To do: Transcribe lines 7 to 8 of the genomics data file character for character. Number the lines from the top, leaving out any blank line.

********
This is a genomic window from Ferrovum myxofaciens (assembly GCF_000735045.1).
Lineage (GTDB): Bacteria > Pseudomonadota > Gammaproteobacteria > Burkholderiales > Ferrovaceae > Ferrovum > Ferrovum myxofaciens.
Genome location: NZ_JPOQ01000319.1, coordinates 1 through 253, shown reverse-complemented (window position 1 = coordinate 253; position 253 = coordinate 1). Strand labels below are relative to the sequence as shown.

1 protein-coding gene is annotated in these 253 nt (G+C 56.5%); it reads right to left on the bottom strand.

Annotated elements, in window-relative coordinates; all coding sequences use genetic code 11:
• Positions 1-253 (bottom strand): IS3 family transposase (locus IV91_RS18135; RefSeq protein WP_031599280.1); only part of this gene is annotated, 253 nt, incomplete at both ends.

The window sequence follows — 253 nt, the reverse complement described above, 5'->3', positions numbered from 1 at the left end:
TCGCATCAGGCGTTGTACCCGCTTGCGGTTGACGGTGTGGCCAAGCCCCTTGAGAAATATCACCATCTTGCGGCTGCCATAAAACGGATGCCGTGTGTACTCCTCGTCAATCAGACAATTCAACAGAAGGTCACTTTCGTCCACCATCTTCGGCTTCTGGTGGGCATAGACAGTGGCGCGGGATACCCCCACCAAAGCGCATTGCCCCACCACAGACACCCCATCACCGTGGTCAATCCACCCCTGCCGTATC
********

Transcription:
The window sequence follows — 253 nt, the reverse complement described above, 5'->3', positions numbered from 1 at the left end:
TCGCATCAGGCGTTGTACCCGCTTGCGGTTGACGGTGTGGCCAAGCCCCTTGAGAAATATCACCATCTTGCGGCTGCCATAAAACGGATGCCGTGTGTACTCCTCGTCAATCAGACAATTCAACAGAAGGTCACTTTCGTCCACCATCTTCGGCTTCTGGTGGGCATAGACAGTGGCGCGGGATACCCCCACCAAAGCGCATTGCCCCACCACAGACACCCCATCACCGTGGTCAATCCACCCCTGCCGTATC